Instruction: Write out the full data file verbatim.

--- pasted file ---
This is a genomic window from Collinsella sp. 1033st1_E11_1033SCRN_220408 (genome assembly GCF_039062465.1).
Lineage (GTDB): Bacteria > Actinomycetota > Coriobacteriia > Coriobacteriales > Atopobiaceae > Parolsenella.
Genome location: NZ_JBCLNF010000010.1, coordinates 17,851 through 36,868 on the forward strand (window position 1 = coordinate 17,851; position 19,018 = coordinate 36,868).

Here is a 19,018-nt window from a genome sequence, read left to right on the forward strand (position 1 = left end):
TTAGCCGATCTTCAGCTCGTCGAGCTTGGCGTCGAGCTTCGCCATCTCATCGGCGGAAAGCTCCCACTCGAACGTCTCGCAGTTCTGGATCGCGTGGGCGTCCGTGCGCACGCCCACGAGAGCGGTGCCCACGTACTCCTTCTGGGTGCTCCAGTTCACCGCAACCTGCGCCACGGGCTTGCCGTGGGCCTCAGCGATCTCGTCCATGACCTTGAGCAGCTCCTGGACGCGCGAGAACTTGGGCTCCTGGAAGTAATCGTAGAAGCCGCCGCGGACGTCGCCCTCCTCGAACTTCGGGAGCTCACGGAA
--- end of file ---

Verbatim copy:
This is a genomic window from Collinsella sp. 1033st1_E11_1033SCRN_220408 (genome assembly GCF_039062465.1).
Lineage (GTDB): Bacteria > Actinomycetota > Coriobacteriia > Coriobacteriales > Atopobiaceae > Parolsenella.
Genome location: NZ_JBCLNF010000010.1, coordinates 17,851 through 36,868 on the forward strand (window position 1 = coordinate 17,851; position 19,018 = coordinate 36,868).

Here is a 19,018-nt window from a genome sequence, read left to right on the forward strand (position 1 = left end):
TTAGCCGATCTTCAGCTCGTCGAGCTTGGCGTCGAGCTTCGCCATCTCATCGGCGGAAAGCTCCCACTCGAACGTCTCGCAGTTCTGGATCGCGTGGGCGTCCGTGCGCACGCCCACGAGAGCGGTGCCCACGTACTCCTTCTGGGTGCTCCAGTTCACCGCAACCTGCGCCACGGGCTTGCCGTGGGCCTCAGCGATCTCGTCCATGACCTTGAGCAGCTCCTGGACGCGCGAGAACTTGGGCTCCTGGAAGTAATCGTAGAAGCCGCCGCGGACGTCGCCCTCCTCGAACTTCGGGAGCTCACGGAA